Background and aims The aim of this study was to assess vitamin D status in patients with multiple sclerosis (MS) and to evaluate whether it was associated with oxidative and nitrosative stress (O and NS) markers and disability.
Methods This study included 137 patients with MS and 218 healthy controls. The markers evaluated were serum levels of 25-hydroxyvitamin D, lipid hydroperoxides, advanced oxidation protein products (AOPP), nitric oxide metabolites (NOx), and total radical-trapping antioxidant parameter TRAP/UA.
Results MS patients presented higher age (p<0.0001), and lower 25(OH)D (p=0.002), NOx, and TRAP/UA (<0.0001) than controls. When the age was used as an additional explanatory variable in binary logistic regression analyses, 25(OH)D, NOx, and TRAP/UA remained significant (p=0.016, p<0.0001, and p=0.002, respectively). Patients with 25(OH)D<20 ng/mL showed higher EDSS (p=0.016) and lower AOPP (p=0.046) than those with 25(OH)D≥20 ng/mL. After the binary logistic regression analyses, EDSS remained significantly associated with vitamin D deficiency. We showed that lower levels of 25(OH) were associated with higher EDSS independently of variables such as O and NS (AOPP and NOx), age, sex, body mass index, ethnicity, disease duration, MS therapy, use of interferon beta, and clinical forms of MS (odds ratio: 1.380, 95% confidence interval 1.030–1.843, p=0.031). Moreover, the study showed an association between serum levels of 25(OH)D and EDSS (r2=0.115, p=0.002), demonstrating that 25(OH)D may contributed with 11.5% of increase in EDSS.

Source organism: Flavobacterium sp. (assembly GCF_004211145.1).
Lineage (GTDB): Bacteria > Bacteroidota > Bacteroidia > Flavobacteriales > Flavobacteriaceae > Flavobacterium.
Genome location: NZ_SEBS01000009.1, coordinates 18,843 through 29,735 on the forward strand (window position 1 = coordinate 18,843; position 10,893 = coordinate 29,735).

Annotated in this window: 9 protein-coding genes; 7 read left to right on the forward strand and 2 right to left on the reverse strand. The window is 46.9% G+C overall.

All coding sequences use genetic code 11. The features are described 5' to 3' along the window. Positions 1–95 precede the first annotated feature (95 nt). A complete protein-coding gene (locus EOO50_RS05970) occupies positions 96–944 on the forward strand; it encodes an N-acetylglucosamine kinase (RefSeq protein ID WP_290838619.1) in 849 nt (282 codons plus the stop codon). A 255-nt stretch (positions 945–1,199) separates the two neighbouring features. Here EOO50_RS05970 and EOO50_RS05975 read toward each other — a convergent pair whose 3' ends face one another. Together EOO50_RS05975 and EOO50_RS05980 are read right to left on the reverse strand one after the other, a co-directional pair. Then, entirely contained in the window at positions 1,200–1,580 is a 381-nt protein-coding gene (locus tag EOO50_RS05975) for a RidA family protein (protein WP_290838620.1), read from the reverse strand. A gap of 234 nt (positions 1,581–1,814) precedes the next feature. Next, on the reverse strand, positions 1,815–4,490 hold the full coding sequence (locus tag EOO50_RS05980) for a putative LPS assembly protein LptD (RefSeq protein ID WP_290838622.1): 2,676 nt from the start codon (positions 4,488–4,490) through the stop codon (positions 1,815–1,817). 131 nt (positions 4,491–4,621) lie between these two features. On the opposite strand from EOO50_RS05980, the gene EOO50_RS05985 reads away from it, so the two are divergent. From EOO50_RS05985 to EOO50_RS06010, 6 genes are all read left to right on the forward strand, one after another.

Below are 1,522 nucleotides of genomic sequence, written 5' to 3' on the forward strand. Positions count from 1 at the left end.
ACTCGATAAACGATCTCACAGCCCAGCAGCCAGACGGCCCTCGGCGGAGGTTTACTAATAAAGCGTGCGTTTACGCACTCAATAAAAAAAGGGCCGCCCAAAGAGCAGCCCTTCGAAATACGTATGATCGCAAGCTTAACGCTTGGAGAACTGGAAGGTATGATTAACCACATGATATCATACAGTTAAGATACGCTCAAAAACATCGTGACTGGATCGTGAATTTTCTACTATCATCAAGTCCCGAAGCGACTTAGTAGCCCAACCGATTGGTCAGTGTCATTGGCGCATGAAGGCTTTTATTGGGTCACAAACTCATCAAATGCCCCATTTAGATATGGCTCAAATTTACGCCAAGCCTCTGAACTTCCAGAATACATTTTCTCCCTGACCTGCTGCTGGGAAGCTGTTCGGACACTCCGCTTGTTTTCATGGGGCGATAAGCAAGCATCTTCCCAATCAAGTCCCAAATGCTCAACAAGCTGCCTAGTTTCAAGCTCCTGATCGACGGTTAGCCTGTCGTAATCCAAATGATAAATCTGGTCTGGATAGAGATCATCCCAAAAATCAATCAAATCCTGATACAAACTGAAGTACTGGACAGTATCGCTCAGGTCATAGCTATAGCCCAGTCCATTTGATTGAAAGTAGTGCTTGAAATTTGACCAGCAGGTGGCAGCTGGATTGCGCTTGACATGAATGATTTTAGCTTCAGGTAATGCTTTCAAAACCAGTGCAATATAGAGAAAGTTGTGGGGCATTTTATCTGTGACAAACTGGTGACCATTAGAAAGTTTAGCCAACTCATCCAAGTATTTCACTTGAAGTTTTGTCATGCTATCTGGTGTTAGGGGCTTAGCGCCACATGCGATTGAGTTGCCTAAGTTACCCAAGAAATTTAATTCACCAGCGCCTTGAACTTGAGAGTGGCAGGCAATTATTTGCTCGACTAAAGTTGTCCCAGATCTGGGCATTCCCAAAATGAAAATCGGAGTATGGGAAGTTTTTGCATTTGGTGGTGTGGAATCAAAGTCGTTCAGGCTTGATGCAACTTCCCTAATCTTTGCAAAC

Conclusions Our results suggest that vitamin D deficiency may be considered one of the predictors of the disability in MS patients, independently of their redox status.
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